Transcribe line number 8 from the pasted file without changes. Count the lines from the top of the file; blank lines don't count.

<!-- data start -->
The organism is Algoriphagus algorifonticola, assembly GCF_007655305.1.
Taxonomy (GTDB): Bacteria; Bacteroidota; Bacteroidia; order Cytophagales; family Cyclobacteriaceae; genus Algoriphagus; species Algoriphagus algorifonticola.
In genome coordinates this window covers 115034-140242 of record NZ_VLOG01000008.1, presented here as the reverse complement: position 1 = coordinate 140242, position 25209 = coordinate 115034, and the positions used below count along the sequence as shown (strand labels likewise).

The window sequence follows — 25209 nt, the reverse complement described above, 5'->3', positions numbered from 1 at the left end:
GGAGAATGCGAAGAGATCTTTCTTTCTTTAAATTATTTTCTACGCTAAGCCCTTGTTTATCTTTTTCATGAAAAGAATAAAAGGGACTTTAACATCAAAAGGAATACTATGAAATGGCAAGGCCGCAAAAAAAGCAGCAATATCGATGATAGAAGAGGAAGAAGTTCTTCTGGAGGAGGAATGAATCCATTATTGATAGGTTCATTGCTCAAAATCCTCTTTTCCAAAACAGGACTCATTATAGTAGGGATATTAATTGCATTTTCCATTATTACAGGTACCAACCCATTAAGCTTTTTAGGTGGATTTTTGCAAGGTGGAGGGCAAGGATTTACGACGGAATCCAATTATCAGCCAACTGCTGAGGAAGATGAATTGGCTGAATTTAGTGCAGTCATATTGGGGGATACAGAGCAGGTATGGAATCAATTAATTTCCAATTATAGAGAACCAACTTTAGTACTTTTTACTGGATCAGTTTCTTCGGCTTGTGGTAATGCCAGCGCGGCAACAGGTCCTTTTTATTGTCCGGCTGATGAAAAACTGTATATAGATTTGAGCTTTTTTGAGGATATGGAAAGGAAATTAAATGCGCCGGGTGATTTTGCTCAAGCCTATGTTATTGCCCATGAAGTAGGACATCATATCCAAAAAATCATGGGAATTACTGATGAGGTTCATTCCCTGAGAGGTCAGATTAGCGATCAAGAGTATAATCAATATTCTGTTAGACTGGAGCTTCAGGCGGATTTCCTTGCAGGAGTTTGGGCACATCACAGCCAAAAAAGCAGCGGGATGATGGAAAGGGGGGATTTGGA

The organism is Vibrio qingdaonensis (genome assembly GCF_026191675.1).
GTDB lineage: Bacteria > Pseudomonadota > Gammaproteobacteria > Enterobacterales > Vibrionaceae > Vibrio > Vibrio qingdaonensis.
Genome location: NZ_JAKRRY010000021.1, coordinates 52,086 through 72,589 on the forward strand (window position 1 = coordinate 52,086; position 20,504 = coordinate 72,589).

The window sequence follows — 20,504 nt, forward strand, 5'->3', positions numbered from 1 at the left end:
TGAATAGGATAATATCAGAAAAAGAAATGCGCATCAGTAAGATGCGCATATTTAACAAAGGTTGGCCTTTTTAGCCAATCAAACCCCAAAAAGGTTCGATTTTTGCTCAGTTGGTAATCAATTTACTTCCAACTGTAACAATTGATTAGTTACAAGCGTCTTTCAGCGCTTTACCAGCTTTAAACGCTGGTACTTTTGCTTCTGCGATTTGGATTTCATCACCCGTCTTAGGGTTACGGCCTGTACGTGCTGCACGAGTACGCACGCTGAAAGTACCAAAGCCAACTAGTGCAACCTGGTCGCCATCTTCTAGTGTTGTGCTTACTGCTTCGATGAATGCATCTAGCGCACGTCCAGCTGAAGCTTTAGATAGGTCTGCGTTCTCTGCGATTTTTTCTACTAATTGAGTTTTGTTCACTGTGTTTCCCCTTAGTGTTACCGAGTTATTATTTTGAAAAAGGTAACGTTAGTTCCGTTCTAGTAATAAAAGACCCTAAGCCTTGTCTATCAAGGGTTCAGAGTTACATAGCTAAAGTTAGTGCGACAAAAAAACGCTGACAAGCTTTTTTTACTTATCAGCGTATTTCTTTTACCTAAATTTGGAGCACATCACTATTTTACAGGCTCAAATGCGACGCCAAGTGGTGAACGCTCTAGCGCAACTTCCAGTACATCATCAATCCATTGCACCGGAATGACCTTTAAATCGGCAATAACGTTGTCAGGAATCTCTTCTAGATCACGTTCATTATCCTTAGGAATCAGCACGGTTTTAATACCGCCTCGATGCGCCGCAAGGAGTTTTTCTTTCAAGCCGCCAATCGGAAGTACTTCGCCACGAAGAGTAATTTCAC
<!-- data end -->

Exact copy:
Genome location: NZ_JAKRRY010000021.1, coordinates 52,086 through 72,589 on the forward strand (window position 1 = coordinate 52,086; position 20,504 = coordinate 72,589).